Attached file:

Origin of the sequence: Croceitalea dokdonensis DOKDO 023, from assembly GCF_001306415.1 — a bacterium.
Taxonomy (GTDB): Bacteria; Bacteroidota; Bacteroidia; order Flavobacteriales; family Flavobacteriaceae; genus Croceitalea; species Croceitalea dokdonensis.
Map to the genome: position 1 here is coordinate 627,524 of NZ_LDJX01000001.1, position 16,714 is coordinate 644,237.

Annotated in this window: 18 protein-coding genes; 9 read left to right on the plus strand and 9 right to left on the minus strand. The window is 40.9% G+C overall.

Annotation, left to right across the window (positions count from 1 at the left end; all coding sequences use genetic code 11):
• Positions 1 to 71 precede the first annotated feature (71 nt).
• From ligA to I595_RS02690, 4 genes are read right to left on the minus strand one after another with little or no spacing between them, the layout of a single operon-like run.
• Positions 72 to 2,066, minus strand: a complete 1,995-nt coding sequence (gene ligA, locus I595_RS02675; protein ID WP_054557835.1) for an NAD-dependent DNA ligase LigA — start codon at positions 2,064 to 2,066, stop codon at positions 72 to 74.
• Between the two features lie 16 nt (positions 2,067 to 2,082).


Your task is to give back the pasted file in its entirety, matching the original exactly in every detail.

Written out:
Origin of the sequence: Croceitalea dokdonensis DOKDO 023, from assembly GCF_001306415.1 — a bacterium.
Taxonomy (GTDB): Bacteria; Bacteroidota; Bacteroidia; order Flavobacteriales; family Flavobacteriaceae; genus Croceitalea; species Croceitalea dokdonensis.
Map to the genome: position 1 here is coordinate 627,524 of NZ_LDJX01000001.1, position 16,714 is coordinate 644,237.

Annotated in this window: 18 protein-coding genes; 9 read left to right on the plus strand and 9 right to left on the minus strand. The window is 40.9% G+C overall.

Annotation, left to right across the window (positions count from 1 at the left end; all coding sequences use genetic code 11):
• Positions 1 to 71 precede the first annotated feature (71 nt).
• From ligA to I595_RS02690, 4 genes are read right to left on the minus strand one after another with little or no spacing between them, the layout of a single operon-like run.
• Positions 72 to 2,066, minus strand: a complete 1,995-nt coding sequence (gene ligA, locus I595_RS02675; protein ID WP_054557835.1) for an NAD-dependent DNA ligase LigA — start codon at positions 2,064 to 2,066, stop codon at positions 72 to 74.
• Between the two features lie 16 nt (positions 2,067 to 2,082).